On my first night in apple pie town Hirosaki, the capital of the old kingdom of Tsugaru, I slept in a cubby-hole capsule above a bowling alley. The capsule hotel was cheap, convenient and comfortable. As well as dozens of bunk bed-like capsules, the 5th floor hotel also had a sauna, hot spring baths, a small bar and reclining chairs to relax, watch TV or read from the manga library. Air, women and conversation were the only things missing.
Early the next morning, leaving my luggage in a locker, I went for a walk around the castle grounds before the rain came.
The park was magical. Rows of cherry blossoms line its outer and inner moats. Along the wide path, locals were out jogging and walking; a kid on a mamachari (basket-bike) was rushing to tennis practice. The screech of semi (cicadas) from the pines sounded tired, like a tape recorder running out of battery. I walked over the photogenic, red Gejobashi (Get Off your horse) bridge; past the Old Crane, a 300 year old scaffold-supported, pirouette-turning pine tree; past the white-walled, 3 storey castle keep; and all the way to the sacred Nikko fir, where all eyes eventually turn to Mount Iwaki – `the perfect mountain,` a lone peak with no rival in total command of the Tsugaru plain.
When the rain came, I hid in a wooden rest house. On the wall were black and white photos of Tsugaru`s apple barons who got rich quick in Meiji Japan and filled the park with cherry blossoms. Victorious wars over China and Russia were celebrated with donations of military pink cherry blossoms.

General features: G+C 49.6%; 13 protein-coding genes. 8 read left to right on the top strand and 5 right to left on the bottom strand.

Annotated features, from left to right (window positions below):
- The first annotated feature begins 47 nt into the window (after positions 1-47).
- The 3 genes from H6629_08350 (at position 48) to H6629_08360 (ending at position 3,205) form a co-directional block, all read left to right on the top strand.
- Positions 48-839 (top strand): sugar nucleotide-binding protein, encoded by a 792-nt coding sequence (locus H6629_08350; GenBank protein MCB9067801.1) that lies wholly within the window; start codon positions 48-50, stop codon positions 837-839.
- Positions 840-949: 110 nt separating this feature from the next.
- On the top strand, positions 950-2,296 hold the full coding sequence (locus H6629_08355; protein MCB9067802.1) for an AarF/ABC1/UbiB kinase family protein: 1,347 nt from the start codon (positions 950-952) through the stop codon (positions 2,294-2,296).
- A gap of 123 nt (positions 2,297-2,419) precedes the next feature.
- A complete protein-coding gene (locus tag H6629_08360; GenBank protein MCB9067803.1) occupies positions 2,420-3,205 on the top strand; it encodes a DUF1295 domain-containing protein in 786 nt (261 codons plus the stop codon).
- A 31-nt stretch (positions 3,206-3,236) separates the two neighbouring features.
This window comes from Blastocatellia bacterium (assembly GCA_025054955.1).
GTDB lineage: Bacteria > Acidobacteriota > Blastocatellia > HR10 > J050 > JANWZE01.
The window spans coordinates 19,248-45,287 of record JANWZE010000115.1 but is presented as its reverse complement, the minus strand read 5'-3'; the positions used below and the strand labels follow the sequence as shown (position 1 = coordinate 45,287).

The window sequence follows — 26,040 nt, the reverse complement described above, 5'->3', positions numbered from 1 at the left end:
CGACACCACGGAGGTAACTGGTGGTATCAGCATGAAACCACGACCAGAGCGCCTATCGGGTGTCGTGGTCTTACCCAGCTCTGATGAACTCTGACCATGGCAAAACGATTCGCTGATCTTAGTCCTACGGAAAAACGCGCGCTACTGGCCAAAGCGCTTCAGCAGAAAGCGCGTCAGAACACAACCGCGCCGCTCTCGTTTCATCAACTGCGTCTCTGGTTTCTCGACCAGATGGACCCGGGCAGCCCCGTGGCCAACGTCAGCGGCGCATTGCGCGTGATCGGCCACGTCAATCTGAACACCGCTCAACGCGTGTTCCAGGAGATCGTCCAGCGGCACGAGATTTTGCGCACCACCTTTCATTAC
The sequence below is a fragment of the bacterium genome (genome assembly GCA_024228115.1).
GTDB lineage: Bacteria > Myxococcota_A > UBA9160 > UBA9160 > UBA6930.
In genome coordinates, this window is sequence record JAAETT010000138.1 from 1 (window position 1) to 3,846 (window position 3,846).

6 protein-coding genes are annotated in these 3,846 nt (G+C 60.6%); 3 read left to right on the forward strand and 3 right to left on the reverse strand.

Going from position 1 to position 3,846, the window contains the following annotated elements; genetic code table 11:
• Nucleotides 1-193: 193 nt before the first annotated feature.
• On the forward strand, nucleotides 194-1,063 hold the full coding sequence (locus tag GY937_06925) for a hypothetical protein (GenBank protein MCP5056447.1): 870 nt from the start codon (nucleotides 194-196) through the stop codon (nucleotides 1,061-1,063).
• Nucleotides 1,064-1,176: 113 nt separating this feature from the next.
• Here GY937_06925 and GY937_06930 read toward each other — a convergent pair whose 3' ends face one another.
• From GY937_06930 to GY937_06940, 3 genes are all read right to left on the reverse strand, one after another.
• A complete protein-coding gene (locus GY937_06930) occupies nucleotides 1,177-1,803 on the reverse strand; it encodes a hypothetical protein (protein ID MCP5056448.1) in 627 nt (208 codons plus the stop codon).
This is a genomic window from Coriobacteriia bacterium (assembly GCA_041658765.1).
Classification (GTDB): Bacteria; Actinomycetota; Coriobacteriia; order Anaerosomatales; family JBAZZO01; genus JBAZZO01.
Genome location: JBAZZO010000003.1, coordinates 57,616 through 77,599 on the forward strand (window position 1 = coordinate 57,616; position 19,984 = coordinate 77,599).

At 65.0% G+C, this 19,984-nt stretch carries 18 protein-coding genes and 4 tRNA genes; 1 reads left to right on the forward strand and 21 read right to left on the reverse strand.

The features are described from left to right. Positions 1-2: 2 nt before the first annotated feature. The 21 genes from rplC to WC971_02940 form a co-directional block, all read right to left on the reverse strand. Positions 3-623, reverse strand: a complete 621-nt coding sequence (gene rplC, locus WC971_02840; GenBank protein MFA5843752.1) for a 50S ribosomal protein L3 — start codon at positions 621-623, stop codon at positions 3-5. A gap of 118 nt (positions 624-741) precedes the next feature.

A 1940s photo showed Tsugaru women wrapping apples on trees to protect them from insects. The caption claimed 30 oku (3 billion) wrappers were used each season. The change from a city of samurai to a city of apple pie must have been remarkable.
Tsugaru`s apples are especially famous right now. The recently released film, Kiseki no Ringo (Miracle Apples), advertised all over Hirosaki tells the true story of Akinori Kimura, a Tsugaru apple farmer whose wife suffers from an allergy to chemicals. Kimura dedicated his life to growing apples without the use of chemicals, undergoing serious hardship in the process – to the point of almost committing suicide. He eventually succeeded and is called ringo no kamisama (the God of apples).
AFTERNOON: Using the GPS app on my mobile phone to direct me, I walked 3 miles in baking sunshine along the muddy Iwaki river and a busy bypass to SuperFreaks, a manga cafe. Sadly the branch had closed down 6 months ago. I blame the mobile. 3 litres of sweat and 3 miles of chain-store and aircraft hangar-sized apple warehouse lined bypass later, I found another SuperFreaks, – a birhgtly-lit room of distractions – manga, sweet drink dispensers and computer terminals.
Cubicles in manga cafes make for poor accommodation. I would have got more sleep in the bowling alley.